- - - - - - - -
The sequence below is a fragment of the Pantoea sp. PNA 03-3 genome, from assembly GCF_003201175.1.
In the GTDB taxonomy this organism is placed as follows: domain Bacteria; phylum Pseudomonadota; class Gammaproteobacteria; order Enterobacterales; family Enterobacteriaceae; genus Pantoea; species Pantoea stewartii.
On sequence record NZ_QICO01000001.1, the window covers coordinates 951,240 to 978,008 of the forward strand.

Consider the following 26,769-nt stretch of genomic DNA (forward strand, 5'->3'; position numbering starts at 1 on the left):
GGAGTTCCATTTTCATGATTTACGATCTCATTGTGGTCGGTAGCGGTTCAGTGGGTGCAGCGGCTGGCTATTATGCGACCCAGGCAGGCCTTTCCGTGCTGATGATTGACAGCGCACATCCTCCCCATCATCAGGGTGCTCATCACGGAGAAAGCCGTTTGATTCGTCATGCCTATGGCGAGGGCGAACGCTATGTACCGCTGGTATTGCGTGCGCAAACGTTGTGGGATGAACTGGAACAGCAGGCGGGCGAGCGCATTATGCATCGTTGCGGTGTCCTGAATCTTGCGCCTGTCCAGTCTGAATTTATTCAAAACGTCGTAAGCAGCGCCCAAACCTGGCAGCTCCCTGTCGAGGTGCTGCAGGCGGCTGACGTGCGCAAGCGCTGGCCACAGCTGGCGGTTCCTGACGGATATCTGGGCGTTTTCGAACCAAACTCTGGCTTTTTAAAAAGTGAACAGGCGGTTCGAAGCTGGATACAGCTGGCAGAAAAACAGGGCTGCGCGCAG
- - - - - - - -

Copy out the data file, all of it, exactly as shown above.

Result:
The sequence below is a fragment of the Pantoea sp. PNA 03-3 genome, from assembly GCF_003201175.1.
In the GTDB taxonomy this organism is placed as follows: domain Bacteria; phylum Pseudomonadota; class Gammaproteobacteria; order Enterobacterales; family Enterobacteriaceae; genus Pantoea; species Pantoea stewartii.
On sequence record NZ_QICO01000001.1, the window covers coordinates 951,240 to 978,008 of the forward strand.

Consider the following 26,769-nt stretch of genomic DNA (forward strand, 5'->3'; position numbering starts at 1 on the left):
GGAGTTCCATTTTCATGATTTACGATCTCATTGTGGTCGGTAGCGGTTCAGTGGGTGCAGCGGCTGGCTATTATGCGACCCAGGCAGGCCTTTCCGTGCTGATGATTGACAGCGCACATCCTCCCCATCATCAGGGTGCTCATCACGGAGAAAGCCGTTTGATTCGTCATGCCTATGGCGAGGGCGAACGCTATGTACCGCTGGTATTGCGTGCGCAAACGTTGTGGGATGAACTGGAACAGCAGGCGGGCGAGCGCATTATGCATCGTTGCGGTGTCCTGAATCTTGCGCCTGTCCAGTCTGAATTTATTCAAAACGTCGTAAGCAGCGCCCAAACCTGGCAGCTCCCTGTCGAGGTGCTGCAGGCGGCTGACGTGCGCAAGCGCTGGCCACAGCTGGCGGTTCCTGACGGATATCTGGGCGTTTTCGAACCAAACTCTGGCTTTTTAAAAAGTGAACAGGCGGTTCGAAGCTGGATACAGCTGGCAGAAAAACAGGGCTGCGCGCAG